MATIC Is on the Rebound Again as Polygon dApps Grow in Popularity

  • Polygon (MATIC-USD) is on the rebound after bottoming out in late February; MATIC is now up 27.7%.
  • The Ethereum (ETH-USD)-based crypto, which uses proof-of-stake (PoS) validation, is gaining popularitydue to its lower fees compared to ETH.
  • Investors can expect that popular apps, NFT trading sites, and trading exchanges built on Polygon will continue to help push MATIC crypto higher.
A concept image for the Polygon (MATIC) crypto.
Source: Shutterstock

Polygon is making a comeback after hitting a low of $1.2842 on Feb. 24. MATIC crypto tokens are now up 27.7% at $1.64 as of March 29.

Nevertheless, the cryptocurrency is still well off of its highs and investors may be wondering when it will retake those heights. For example, at the end of the year, Polygon was at $2.5814.

That puts its year-to-date (YTD) performance at -34.5%. Another way to look at this situation is that MATIC crypto will have to rise by 57.4% from today’s price just to break even with last year.

Given the popularity of the apps that are built on Polygon, it looks like there is a good chance that Polygon can make that rebound.

Where Things Stand With Polygon

There are several reasons that make Polygon, built on the Ethereum blockchain platform, so popular. It is designed to exceed Ethereum in terms of transaction speed, throughput, and gas fees, according to Cryptopotato online magazine.

Originally, Ethereum was seen as the “go-to” ecosystem to build and launch dApps (decentralized applications). However, the network quickly clogged and Ethereum’s throughput significantly downgraded. As a result, Ethereum’s gas fees rose and it became too expensive for smaller players and consumers.

As a result, four software engineers decided to build Polygon as an alternative. According to Cryptopotato, Polygon allows you to do pretty much everything you do on Ethereum — without the high gas fees or the low throughput.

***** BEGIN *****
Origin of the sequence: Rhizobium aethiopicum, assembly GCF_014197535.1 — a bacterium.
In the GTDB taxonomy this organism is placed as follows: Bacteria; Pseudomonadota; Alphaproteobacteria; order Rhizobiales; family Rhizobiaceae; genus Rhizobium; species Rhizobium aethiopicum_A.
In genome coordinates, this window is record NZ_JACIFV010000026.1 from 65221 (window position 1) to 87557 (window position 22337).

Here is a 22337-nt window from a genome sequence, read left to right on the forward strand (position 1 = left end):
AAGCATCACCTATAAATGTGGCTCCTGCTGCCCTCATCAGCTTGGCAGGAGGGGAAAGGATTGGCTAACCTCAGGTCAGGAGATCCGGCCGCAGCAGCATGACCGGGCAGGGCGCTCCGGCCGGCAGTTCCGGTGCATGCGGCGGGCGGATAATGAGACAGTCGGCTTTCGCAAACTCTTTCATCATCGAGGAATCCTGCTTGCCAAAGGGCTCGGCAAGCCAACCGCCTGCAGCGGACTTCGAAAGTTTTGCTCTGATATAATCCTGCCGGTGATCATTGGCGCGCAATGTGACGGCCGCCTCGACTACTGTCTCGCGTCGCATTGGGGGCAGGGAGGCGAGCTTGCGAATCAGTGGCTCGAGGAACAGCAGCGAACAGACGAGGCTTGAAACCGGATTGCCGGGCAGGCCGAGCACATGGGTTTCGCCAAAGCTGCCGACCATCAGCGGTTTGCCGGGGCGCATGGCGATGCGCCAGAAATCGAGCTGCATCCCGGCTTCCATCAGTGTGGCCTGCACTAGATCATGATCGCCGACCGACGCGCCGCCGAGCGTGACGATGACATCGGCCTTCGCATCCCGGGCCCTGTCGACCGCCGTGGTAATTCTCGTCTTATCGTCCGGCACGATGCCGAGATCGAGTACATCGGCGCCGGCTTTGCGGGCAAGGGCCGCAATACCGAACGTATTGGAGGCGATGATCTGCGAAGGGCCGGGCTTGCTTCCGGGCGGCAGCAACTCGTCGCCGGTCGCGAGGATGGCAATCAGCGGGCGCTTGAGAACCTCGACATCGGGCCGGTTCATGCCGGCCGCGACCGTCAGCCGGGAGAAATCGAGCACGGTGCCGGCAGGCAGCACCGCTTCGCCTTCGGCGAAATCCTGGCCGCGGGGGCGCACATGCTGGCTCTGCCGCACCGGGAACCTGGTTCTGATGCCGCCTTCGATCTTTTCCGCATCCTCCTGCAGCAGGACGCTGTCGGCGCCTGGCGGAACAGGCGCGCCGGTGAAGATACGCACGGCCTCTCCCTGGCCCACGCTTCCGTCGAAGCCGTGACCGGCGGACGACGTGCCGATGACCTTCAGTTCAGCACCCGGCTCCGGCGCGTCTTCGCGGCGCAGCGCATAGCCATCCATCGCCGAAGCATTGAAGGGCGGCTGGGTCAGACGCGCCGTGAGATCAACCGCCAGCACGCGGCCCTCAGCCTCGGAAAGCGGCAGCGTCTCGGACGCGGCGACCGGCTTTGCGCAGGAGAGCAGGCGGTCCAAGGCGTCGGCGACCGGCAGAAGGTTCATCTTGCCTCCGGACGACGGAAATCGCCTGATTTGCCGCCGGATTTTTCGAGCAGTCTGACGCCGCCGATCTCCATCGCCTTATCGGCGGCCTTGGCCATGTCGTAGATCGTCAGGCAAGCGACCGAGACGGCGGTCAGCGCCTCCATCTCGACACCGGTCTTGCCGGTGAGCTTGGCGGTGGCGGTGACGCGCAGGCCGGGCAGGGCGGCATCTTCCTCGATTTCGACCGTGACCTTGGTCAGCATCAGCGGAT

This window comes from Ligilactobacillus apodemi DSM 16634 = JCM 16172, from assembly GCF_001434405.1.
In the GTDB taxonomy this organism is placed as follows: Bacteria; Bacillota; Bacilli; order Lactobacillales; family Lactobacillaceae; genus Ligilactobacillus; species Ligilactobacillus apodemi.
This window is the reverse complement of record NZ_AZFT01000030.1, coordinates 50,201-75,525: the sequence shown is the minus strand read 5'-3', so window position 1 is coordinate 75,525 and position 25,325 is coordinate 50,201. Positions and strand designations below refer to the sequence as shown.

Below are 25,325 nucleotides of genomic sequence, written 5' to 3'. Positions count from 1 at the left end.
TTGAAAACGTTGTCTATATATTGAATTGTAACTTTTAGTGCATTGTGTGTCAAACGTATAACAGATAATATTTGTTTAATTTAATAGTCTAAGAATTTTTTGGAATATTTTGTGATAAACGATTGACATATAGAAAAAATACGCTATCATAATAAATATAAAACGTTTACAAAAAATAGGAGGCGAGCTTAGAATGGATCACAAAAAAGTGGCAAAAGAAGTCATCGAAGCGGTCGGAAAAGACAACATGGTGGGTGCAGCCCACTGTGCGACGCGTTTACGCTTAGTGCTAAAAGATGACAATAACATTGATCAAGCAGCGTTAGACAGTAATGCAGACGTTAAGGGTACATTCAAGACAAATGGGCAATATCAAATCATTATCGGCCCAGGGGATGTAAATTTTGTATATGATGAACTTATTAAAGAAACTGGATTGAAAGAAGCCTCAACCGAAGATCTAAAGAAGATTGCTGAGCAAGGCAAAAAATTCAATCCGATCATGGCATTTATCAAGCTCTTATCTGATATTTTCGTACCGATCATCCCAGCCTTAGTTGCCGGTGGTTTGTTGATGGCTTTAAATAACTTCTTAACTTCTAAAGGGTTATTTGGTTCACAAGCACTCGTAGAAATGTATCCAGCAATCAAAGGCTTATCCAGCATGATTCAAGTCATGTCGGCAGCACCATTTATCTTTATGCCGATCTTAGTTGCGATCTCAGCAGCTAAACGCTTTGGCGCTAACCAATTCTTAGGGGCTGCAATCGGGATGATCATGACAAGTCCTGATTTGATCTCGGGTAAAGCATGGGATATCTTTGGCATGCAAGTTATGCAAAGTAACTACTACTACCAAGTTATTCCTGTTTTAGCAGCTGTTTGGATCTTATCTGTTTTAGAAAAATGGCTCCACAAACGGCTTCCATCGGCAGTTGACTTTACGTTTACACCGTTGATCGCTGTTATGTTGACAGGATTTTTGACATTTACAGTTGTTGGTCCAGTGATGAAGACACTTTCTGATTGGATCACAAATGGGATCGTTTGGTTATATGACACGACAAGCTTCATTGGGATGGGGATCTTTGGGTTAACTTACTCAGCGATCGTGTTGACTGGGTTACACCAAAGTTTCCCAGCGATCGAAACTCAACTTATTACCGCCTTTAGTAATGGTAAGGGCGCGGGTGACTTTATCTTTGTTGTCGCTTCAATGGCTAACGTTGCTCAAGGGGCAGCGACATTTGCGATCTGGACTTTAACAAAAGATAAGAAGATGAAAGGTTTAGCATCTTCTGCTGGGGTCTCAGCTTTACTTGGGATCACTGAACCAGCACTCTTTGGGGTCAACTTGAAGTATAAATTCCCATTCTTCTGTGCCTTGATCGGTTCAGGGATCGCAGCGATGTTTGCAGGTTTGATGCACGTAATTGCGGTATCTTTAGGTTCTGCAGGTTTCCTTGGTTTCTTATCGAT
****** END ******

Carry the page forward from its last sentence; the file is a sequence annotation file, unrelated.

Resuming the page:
As a result, a number of very popular dApps use Polygon as their main blockchain platform. For example, two popular yield-generating dApps that use Polygon are Aave and Curve Finance. Aave claims to have over $21.7 billion in deposits and money deposited on its site to earn interest. Curve Finance is at $19.9 billion.

Using Price-to-TVL

Moreover, reports that there is a total of $4.16 billion in Total Value Locked (TVL) directly tied up with Polygon. That represents about 32.3% of its $12.73 billion market cap. In other words, its market cap is 3.06 times its TVL (i.e., $12.73b / $4.16b).

By comparison, Ethereum has a TVL of $125.58 billion. Given that its market capitalization is $405.99 billion as of March 29, that puts its P/TVL metric at 3.23x.

So we can see that Polygon’s valuation is reasonable and indeed, slightly too cheap using this metric (i.e., 3.1x vs. 3.23x). Moreover, if Polygon’s TVL continues to rise, as well as that of its dependent dApps like Aave and Curve Finance, the price of MATIC tokens could rise substantially from here.

For example, other dApps that use Polygon are growing quickly due to its fast transaction speed and throughput. In fact, some apps like OpenSea, the largest NFT (non-fungible tokens) exchange, allow you to choose either Polygon or Ethereum as the main network. You can then use it when you trade NFTs.

 What To Do With Polygon From Here

Investors should consider that Polygon is a volatile crypto asset, although it is growing in popularity. Although its Price/TVL metric is roughly at par with Ethereum, the growing popularity of its dApps will push investors towards the crypto.

As a result, when a bullish market returns to the cryptocurrency space, you can probably expect to see Polygon as one of the winners. Taking a toehold stake now will help investors to establish a reasonably valued cost basis for their investment.

On the date of publication, Mark Hake did not hold (either directly or indirectly) any positions in the securities mentioned in this article. The opinions expressed in this article are those of the writer, subject to the Publishing Guidelines.

Mark Hake writes about personal finance on, and

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